London: Published by R. Ackermann, 1821. First edition. With a hand-colored engraved frontispiece and decorative title-page. Some dustsoiling. Spine lightly faded. Clean and fresh throughout despite some offsetting to title-page and frontispiece. A very good copy. Uncommon in commerce. Original red cloth with gilt spine. Twelvemo. xxii, , 356, xxiii, [1, ads] pp. Item #17298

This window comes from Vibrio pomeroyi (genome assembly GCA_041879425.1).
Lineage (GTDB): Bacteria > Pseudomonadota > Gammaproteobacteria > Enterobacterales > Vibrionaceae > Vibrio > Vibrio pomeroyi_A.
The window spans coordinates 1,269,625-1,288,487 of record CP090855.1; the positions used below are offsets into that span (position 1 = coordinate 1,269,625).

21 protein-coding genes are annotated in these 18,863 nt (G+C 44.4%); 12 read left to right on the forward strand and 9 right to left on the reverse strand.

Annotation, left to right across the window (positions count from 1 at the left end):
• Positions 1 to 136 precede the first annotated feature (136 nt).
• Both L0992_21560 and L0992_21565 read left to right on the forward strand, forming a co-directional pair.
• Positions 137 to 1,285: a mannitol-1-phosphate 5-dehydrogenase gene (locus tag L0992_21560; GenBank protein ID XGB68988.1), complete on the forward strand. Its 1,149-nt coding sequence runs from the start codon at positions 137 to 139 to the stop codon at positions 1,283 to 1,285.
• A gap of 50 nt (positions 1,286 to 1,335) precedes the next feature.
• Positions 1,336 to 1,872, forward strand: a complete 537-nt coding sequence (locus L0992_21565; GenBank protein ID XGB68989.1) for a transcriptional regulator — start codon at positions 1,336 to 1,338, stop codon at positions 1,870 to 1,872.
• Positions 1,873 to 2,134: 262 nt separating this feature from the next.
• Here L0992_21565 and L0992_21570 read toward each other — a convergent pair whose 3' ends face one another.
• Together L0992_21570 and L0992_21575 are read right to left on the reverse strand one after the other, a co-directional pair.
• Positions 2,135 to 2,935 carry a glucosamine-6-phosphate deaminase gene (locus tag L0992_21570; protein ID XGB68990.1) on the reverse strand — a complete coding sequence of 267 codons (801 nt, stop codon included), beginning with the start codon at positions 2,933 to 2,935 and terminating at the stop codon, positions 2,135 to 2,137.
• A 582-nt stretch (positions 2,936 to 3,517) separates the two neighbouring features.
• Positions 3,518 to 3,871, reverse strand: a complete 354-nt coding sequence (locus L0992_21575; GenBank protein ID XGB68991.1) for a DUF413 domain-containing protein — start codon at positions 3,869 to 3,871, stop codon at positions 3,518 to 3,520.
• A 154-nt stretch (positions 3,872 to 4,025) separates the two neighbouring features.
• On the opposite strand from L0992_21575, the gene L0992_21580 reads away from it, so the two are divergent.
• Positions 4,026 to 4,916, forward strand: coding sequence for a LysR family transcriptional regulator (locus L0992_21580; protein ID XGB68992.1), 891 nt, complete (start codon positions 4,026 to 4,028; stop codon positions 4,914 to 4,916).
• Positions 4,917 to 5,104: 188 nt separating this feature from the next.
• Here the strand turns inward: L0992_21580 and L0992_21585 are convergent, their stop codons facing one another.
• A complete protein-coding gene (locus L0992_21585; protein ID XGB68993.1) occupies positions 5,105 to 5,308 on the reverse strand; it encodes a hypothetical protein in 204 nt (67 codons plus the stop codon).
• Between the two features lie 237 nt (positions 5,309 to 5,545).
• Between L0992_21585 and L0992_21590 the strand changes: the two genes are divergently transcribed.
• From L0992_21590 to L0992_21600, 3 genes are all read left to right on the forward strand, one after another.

Fredrick Accum (1769 - 1838) was German chemist. His most significant achievements were advancements in gas lighting, efforts to keep processed food free from dangerous additives, and promoting chemistry to the public. Given his extensive experimental work in gas lighting, his name was listed as “practical chymist” on the 1812 list of the first Corporation of London’s highly successful Gas-Light and Coke Company. He also wrote an 1815 treatise that became the classic text of gas technology. Most of his publications were in English and he lived in London for several years. His books were composed in a style that made them accessible to the common reader and were influential in the popularization of chemistry during his era. Accum published Treatise on Adulteration of Food (1820), which warned of the dangers of chemical additives. He was also the first person to bring significant awareness to the subject, but his work proved controversial, as it criticized standard industry food practices of the time. Accum applied his expertise in chemistry to cooking, and his book A Treatise on the Art of Brewing (1820) covered many topics including the history of beer brewing, the chemical constitution of malt liquors, how to brew porters, ales, and table beer, mashing (preparation of the wort), etc.